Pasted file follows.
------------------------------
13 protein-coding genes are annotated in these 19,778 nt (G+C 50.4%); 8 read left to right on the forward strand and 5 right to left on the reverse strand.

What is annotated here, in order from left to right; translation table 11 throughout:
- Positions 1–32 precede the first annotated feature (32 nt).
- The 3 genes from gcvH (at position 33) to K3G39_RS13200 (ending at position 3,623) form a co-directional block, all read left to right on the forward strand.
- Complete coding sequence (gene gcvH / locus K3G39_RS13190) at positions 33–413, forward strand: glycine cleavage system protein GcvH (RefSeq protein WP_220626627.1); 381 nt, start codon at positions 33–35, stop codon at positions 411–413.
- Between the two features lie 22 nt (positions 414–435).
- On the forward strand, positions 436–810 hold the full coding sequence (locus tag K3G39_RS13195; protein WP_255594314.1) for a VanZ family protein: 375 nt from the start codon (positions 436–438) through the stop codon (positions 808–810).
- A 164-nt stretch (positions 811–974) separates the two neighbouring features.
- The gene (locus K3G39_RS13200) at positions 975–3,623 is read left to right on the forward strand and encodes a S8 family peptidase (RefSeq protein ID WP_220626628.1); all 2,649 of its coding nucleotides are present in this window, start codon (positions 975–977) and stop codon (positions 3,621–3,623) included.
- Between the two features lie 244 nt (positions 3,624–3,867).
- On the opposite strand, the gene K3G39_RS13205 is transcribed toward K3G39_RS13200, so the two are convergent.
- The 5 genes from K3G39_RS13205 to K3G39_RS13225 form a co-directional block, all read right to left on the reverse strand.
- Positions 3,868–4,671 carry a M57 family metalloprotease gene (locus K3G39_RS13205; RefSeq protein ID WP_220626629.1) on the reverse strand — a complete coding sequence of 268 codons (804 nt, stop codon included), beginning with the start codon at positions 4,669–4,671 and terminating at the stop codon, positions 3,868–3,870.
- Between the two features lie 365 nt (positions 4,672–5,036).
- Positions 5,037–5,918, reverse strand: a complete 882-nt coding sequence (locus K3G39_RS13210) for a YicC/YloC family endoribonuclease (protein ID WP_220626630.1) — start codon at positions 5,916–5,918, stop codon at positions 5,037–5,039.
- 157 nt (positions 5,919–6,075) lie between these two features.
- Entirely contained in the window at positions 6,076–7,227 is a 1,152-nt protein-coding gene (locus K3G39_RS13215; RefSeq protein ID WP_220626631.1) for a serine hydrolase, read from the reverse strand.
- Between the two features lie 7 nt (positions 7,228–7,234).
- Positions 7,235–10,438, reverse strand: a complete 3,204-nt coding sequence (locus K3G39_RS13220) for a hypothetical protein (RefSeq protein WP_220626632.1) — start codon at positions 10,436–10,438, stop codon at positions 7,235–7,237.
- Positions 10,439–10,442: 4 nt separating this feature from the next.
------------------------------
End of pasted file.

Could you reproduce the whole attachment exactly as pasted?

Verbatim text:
13 protein-coding genes are annotated in these 19,778 nt (G+C 50.4%); 8 read left to right on the forward strand and 5 right to left on the reverse strand.

What is annotated here, in order from left to right; translation table 11 throughout:
- Positions 1–32 precede the first annotated feature (32 nt).
- The 3 genes from gcvH (at position 33) to K3G39_RS13200 (ending at position 3,623) form a co-directional block, all read left to right on the forward strand.
- Complete coding sequence (gene gcvH / locus K3G39_RS13190) at positions 33–413, forward strand: glycine cleavage system protein GcvH (RefSeq protein WP_220626627.1); 381 nt, start codon at positions 33–35, stop codon at positions 411–413.
- Between the two features lie 22 nt (positions 414–435).
- On the forward strand, positions 436–810 hold the full coding sequence (locus tag K3G39_RS13195; protein WP_255594314.1) for a VanZ family protein: 375 nt from the start codon (positions 436–438) through the stop codon (positions 808–810).
- A 164-nt stretch (positions 811–974) separates the two neighbouring features.
- The gene (locus K3G39_RS13200) at positions 975–3,623 is read left to right on the forward strand and encodes a S8 family peptidase (RefSeq protein ID WP_220626628.1); all 2,649 of its coding nucleotides are present in this window, start codon (positions 975–977) and stop codon (positions 3,621–3,623) included.
- Between the two features lie 244 nt (positions 3,624–3,867).
- On the opposite strand, the gene K3G39_RS13205 is transcribed toward K3G39_RS13200, so the two are convergent.
- The 5 genes from K3G39_RS13205 to K3G39_RS13225 form a co-directional block, all read right to left on the reverse strand.
- Positions 3,868–4,671 carry a M57 family metalloprotease gene (locus K3G39_RS13205; RefSeq protein ID WP_220626629.1) on the reverse strand — a complete coding sequence of 268 codons (804 nt, stop codon included), beginning with the start codon at positions 4,669–4,671 and terminating at the stop codon, positions 3,868–3,870.
- Between the two features lie 365 nt (positions 4,672–5,036).
- Positions 5,037–5,918, reverse strand: a complete 882-nt coding sequence (locus K3G39_RS13210) for a YicC/YloC family endoribonuclease (protein ID WP_220626630.1) — start codon at positions 5,916–5,918, stop codon at positions 5,037–5,039.
- 157 nt (positions 5,919–6,075) lie between these two features.
- Entirely contained in the window at positions 6,076–7,227 is a 1,152-nt protein-coding gene (locus K3G39_RS13215; RefSeq protein ID WP_220626631.1) for a serine hydrolase, read from the reverse strand.
- Between the two features lie 7 nt (positions 7,228–7,234).
- Positions 7,235–10,438, reverse strand: a complete 3,204-nt coding sequence (locus K3G39_RS13220) for a hypothetical protein (RefSeq protein WP_220626632.1) — start codon at positions 10,436–10,438, stop codon at positions 7,235–7,237.
- Positions 10,439–10,442: 4 nt separating this feature from the next.